When you put these three together: relationships, publics, and messages, you start to see the beginnings of what PR is and what you will do in your career as a PR practitioner. You will be forming relationships with people, especially publics, analyzing what these publics want to know, then communicating to them with the right messages.

In a nutshell, this is what PR the role of a PR practitioner is. But that's just scratching the surface. Once you make the jump into figuring out why it is for you and why that is, you will start to unravel the true power and role the PR practitioner plays in every aspect of communications. A role that seems to be growing and playing more importance each and every day.

Sunday, April 13, 2008

PR Issue #1: The Gas crisis

With the summer months looming ahead of us, many of us will be filling up at the pumps, gearing up for an escape on that classic summer road trip. Or will be? This is because of the gas crisis we are in. A crisis that is just going to get a whole lot worse before it gets any better.

I remember as a youth, joining my mom for the late night drive to pick up my sister from her night shift at a local coffee shop. With the gas station right beside, my mom would fill up for 53 cents/litre. That was is in the 1990s, not in the 70s or 80s. Today, you would be hard pressed to find gas less than $1.10/litre, more than double what it is today.

Rising gas prices is something that we all are going to have to get used to. If you think that the rise back in 2004, due to the war in the Middle East was an isolated occurrence, think again. Forecasts of gas $1.30, $1.40 and even possibly $1.50/litre for this summer are all possible figures.

While tension in the Middle East, is a reason for the gas pinch, countries that did not use gas as much are now using it more than ever.

Countries such as China and India being the two biggest examples, are moving towards the same type of of lifestyle, we enjoy in the western world. This is something that is definitely understandable, however as they make this transition, it increases the strain on one of the world's most precious resources, making it become thinner and thinner.

So with all of that said, it begs the question: what do we do now? Is it time to put all our faith in hoping that gas suddenly gets phased out by alternative energies, such as electricity, hydrogen, or solar power? No. We must find a new way to tackle the gas crisis, a new word, we must adapt.

As much as we hope, that by some miracle gas will go down to affordable levels for all of us it won't. Everything that is going on in the world (Middle East tensions, China and India's rise to achieve first world status, supply and demand of oil) makes it a safe assumption that the opposite will happen.

With this the case, there is still a lot we can do to adapt to this crisis which is affecting all of this. However to adapt, we need to have sound PR strategies, three key ones which I believe can affect the attitudes of everyone involved in this global issue to accomplish this.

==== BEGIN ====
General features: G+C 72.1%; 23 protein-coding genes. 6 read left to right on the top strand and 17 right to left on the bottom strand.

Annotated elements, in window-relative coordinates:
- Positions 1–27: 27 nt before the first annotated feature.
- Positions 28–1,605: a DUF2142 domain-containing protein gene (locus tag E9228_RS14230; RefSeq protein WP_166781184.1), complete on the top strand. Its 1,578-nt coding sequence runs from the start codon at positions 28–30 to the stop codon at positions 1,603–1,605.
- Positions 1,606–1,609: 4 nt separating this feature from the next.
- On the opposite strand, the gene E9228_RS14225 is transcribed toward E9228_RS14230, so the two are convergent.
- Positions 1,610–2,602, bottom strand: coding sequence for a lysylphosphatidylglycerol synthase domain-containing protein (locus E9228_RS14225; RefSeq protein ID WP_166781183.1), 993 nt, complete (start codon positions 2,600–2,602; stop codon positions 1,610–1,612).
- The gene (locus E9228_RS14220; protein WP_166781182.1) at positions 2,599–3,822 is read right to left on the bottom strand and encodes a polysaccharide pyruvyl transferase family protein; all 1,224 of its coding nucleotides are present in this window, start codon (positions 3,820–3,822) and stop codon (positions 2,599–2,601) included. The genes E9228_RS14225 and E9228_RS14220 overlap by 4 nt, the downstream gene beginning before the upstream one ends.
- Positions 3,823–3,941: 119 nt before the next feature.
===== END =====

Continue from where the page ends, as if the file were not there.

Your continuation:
It is foolish to suggest everyone will stop driving because of rising gas prices. With millions of cars on the road in Canada and the U.S., this is not realistic. This is where our first PR strategy to solve the gas crisis comes into play, driver education.

In terms of driver education, drivers must be aware that simple car maintenance, making sure your tires are fully pumped, not accelerating too fast, reducing drag by not having heavy objects ontop of your car, saves you gas.

Our second PR strategy, is public transit. Yes many of those who have been driving since 16, may groan at this idea, but if you look at the facts, public transit is on the rise. Here in Ottawa this is even more clear with the proposed expansion of our current transit plan, as the way to service this rising demand. If we can encouraging drivers that public transit is fast, and cost efficient option, the number of cars on the road would start to decrease.

The third and final PR strategy, I have identified to combat the gas crisis is rewarding those who purchase more fuel efficient vehicles by offering them tax saving incentives. So for example if future car buyers buy hybrid vehicles, which uses alternative energy such as electricity, they will receive tax credits. If people are still willing to drive cars, at least there will be vehicles which leave less of an environmental impact on our roads.

If we really want to combat the gas crisis, those who drive cars should be educated in the proper maintenance of their vehicles, to lessen the amount of gas a vehicle uses. We have to be aware of alternative methods of transport, such as public transit or carpooling, so that we can share the use of gas. Finally, for the category of drivers that will always be drivers, try and purchase smaller, more fuel efficient vehicles. In return you will get more tax saving opportunities while saving more of one of our planets most precious resources, one tank at a time.